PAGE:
Editor’s note: John Warner, a venture capitalist and entrepreneur, writes the Swamp Fox blog about issues affecting the technology industry in the Carolinas and elsewhere.
GREENVILLE, S.C. – Education news last week highlights a tale of two cultures. One culture sets high standards, has faith in the power of human potential, and then celebrates success. The other creates significant penalties for missing minimum floors, resulting in fear and frustration.
In higher education, we have a wide variety of choices available to meet the individual needs of students. Several years ago, Clemson President Jim Barker set a goal of being a top 20 public university, intentionally engaging in a competition with peer institutions higher up in the rankings. Barker’s challenge to the university community created a vigorous, healthy debate on and off campus about what Clemson should be which has resulted in a strong consensus of the distinctive value Clemson will provide to students, faculty and the community. Clemson found out this week that it has risen to 27th in the US News ranking. Stripping out the substance of what caused the improvement, here is vocabulary that President Barker used in responding to the news:
“I’m very excited…I’m more encouraged… We’re seeing improvement… I’m happy to report.
Furman also rose in the rankings. Furman President David Shi, had an interesting response. While rejecting the US News measure of excellence, he also framed a positive vision for the university.
“It is much more important for a prospective student to find the college that is the best fit for him.”
I really enjoyed that response. That’s a very Swamp Foxy thing to do. Don’t accept the status quo of the market leaders, but rather define the competition on terms that better matches your strengths and minimizes your weaknesses. That’s a powerful, creative dynamic to put into play, and it works as long as you can get customers to buy it.
A very successful K-12 school, Gaston College Prep and Pride High, has achieved incredible success in a high poverty area with the vision: “Most students are black. They are poor. And they are scholars.” The Raleigh Observer noted the Swamp Foxy attitude of its founders.
“[The founders] weren’t trained in a traditional college of education and don’t spend much time worrying about the way schools are supposed to operate.”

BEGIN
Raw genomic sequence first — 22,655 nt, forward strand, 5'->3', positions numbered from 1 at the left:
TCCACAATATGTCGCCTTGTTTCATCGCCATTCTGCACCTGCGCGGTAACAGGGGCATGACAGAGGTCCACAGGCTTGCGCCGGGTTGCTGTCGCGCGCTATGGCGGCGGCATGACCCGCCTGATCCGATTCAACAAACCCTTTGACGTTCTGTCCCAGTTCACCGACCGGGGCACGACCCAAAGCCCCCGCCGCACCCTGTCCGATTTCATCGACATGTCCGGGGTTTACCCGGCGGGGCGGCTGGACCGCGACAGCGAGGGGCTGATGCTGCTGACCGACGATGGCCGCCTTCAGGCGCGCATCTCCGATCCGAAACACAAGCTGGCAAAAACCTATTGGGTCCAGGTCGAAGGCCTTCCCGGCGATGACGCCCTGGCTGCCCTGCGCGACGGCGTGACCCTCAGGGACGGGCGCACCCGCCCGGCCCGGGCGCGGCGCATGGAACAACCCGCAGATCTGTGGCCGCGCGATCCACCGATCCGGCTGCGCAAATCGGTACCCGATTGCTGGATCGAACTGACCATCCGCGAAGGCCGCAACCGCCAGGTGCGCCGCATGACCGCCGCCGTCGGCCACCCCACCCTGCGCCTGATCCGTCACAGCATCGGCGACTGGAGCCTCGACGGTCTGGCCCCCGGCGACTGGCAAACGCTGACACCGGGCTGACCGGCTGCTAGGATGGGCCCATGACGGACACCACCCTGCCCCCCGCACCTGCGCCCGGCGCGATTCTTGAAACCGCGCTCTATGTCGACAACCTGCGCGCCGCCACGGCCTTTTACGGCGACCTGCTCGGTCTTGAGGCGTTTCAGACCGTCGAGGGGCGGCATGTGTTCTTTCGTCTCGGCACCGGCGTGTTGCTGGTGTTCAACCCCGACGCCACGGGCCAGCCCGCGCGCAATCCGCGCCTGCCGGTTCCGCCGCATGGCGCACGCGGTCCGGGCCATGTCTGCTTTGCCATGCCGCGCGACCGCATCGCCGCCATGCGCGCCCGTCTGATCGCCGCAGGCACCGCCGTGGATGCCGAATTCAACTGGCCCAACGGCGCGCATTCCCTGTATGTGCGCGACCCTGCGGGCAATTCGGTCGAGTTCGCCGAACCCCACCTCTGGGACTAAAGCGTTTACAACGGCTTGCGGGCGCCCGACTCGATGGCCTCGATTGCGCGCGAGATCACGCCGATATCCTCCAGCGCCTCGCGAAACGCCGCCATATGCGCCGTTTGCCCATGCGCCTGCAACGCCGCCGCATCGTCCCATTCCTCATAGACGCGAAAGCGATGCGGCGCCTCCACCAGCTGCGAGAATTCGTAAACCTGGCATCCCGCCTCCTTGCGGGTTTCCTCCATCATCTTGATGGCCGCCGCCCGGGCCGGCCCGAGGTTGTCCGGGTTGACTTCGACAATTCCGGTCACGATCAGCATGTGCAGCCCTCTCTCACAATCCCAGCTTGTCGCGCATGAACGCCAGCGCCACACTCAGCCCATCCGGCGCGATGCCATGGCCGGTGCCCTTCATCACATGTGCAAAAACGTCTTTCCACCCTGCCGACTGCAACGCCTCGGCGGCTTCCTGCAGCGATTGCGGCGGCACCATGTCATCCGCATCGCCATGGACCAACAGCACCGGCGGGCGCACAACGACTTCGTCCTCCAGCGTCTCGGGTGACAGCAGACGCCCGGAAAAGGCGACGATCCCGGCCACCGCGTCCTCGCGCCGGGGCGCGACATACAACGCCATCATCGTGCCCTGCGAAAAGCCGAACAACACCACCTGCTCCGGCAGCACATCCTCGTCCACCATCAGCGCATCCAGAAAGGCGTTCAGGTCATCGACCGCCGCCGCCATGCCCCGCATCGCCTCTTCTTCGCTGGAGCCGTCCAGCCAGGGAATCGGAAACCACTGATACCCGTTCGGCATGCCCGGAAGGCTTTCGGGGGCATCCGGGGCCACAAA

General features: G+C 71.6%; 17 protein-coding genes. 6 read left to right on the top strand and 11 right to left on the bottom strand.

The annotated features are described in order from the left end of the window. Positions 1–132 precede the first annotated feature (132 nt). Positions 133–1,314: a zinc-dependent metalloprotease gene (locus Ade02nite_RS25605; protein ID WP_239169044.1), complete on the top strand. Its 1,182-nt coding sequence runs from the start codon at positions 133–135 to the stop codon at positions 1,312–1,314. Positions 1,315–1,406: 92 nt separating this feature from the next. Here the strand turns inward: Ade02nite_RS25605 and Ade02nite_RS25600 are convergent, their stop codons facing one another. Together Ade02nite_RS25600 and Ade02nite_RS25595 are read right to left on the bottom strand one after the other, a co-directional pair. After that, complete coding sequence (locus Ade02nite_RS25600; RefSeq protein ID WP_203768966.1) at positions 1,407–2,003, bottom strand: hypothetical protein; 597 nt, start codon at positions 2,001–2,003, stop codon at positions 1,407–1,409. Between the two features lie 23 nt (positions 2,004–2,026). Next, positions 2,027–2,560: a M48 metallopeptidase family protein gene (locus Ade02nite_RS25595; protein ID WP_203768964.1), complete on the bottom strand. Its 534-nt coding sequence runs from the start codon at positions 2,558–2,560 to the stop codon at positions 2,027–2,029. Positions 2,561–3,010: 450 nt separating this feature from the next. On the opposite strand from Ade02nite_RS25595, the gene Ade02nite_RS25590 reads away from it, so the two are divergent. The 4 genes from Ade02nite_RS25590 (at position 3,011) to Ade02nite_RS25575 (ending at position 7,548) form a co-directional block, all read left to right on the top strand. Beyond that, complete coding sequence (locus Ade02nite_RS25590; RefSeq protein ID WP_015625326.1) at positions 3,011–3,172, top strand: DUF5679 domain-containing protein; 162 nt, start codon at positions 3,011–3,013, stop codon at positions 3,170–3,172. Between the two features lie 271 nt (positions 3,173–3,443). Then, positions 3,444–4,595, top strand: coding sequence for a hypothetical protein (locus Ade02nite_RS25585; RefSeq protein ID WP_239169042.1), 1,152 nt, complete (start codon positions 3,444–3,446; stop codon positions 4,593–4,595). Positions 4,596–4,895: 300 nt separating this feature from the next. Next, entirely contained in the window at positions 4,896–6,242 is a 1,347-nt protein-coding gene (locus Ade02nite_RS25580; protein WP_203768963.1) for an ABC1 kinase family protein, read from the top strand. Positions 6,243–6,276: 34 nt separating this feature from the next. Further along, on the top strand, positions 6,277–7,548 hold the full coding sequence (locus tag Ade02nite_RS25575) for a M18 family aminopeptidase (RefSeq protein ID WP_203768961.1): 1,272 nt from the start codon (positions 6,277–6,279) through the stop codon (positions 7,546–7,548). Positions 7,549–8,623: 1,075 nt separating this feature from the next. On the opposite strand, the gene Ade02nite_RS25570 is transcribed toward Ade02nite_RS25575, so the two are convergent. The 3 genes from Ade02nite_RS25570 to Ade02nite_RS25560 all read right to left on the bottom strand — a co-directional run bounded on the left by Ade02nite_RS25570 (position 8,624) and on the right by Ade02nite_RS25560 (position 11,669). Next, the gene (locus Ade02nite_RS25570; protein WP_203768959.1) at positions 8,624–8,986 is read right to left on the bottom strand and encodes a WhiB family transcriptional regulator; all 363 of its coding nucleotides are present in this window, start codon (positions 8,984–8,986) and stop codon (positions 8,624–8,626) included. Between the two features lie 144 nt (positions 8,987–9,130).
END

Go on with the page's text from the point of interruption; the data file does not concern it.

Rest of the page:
The vocabulary of Gaston College Prep and Pride High reflects their optimism.
Discipline is tight. Excuses aren’t accepted… Accountability… Students are expected… Teachers quickly learn… Students soon learn.
Unfortunately this is an exception to the predominate culture of K-12 education. Rather than seeing best practices they could incorporate into traditional schools, the vocabulary of two NC public school superintendents about Gaston College Prep and Pride High reflected their defensiveness.
“Any school with voluntary enrollment enjoys a big advantage” … “questioned whether traditional schools could legally require…”
A recent article in the Charlotte Observer reported reported that five high-poverty middle schools must change how they’re run after failing to meet federal academic goals for a fifth straight year. Their vocabulary reflects fear and frustration.
“The schools will weigh unpleasant options… Schools in the Charlotte area and across the country facing penalties… Something has got to give… a large number of schools will likely face “draconian” consequences… Totally unrealistic… We can’t do things… “
A recent Furman publication, Collaboration and Discovery, highlights the exciting careers of Furman alumni, including one young second grade teacher’s first year experiences.
“I was as ready as I could be for my rookie year in the big leagues… Suddenly the rose-colored glasses came off – and I realized that I had a less-than-perfect class. Indeed, eight of my 22 students were considered to have “significant” behavior concerns… Additional issues emerged. Academically, it was a mixed group. Some students tested several levels above second grade. Others were on grade level, still others well below. I was forced to figure out how to differentiate my instruction for individual students. Parents were concerned about the classroom mix.”